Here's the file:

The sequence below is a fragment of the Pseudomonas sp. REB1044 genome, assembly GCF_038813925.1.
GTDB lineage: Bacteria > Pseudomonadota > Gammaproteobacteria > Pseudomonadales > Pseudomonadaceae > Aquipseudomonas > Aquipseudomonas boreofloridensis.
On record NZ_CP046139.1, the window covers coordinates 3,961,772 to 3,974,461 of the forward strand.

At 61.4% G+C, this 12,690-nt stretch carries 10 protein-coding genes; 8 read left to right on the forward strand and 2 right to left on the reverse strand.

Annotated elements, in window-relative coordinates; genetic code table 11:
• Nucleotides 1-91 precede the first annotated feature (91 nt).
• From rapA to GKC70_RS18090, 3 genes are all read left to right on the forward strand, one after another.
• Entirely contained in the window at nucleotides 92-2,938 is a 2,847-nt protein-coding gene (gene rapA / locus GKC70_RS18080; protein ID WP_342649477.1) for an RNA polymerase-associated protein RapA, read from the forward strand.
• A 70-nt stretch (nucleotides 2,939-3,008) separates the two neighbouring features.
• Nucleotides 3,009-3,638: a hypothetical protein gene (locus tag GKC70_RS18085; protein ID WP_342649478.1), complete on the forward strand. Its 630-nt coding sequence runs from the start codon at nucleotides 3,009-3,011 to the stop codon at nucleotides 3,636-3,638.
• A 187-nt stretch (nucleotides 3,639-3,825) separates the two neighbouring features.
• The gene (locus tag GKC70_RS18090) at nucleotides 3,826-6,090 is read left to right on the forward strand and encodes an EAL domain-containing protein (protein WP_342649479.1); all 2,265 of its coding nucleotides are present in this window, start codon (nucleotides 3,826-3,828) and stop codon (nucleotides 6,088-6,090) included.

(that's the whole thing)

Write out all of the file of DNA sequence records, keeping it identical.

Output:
The sequence below is a fragment of the Pseudomonas sp. REB1044 genome, assembly GCF_038813925.1.
GTDB lineage: Bacteria > Pseudomonadota > Gammaproteobacteria > Pseudomonadales > Pseudomonadaceae > Aquipseudomonas > Aquipseudomonas boreofloridensis.
On record NZ_CP046139.1, the window covers coordinates 3,961,772 to 3,974,461 of the forward strand.

At 61.4% G+C, this 12,690-nt stretch carries 10 protein-coding genes; 8 read left to right on the forward strand and 2 right to left on the reverse strand.

Annotated elements, in window-relative coordinates; genetic code table 11:
• Nucleotides 1-91 precede the first annotated feature (91 nt).
• From rapA to GKC70_RS18090, 3 genes are all read left to right on the forward strand, one after another.
• Entirely contained in the window at nucleotides 92-2,938 is a 2,847-nt protein-coding gene (gene rapA / locus GKC70_RS18080; protein ID WP_342649477.1) for an RNA polymerase-associated protein RapA, read from the forward strand.
• A 70-nt stretch (nucleotides 2,939-3,008) separates the two neighbouring features.
• Nucleotides 3,009-3,638: a hypothetical protein gene (locus tag GKC70_RS18085; protein ID WP_342649478.1), complete on the forward strand. Its 630-nt coding sequence runs from the start codon at nucleotides 3,009-3,011 to the stop codon at nucleotides 3,636-3,638.
• A 187-nt stretch (nucleotides 3,639-3,825) separates the two neighbouring features.
• The gene (locus tag GKC70_RS18090) at nucleotides 3,826-6,090 is read left to right on the forward strand and encodes an EAL domain-containing protein (protein WP_342649479.1); all 2,265 of its coding nucleotides are present in this window, start codon (nucleotides 3,826-3,828) and stop codon (nucleotides 6,088-6,090) included.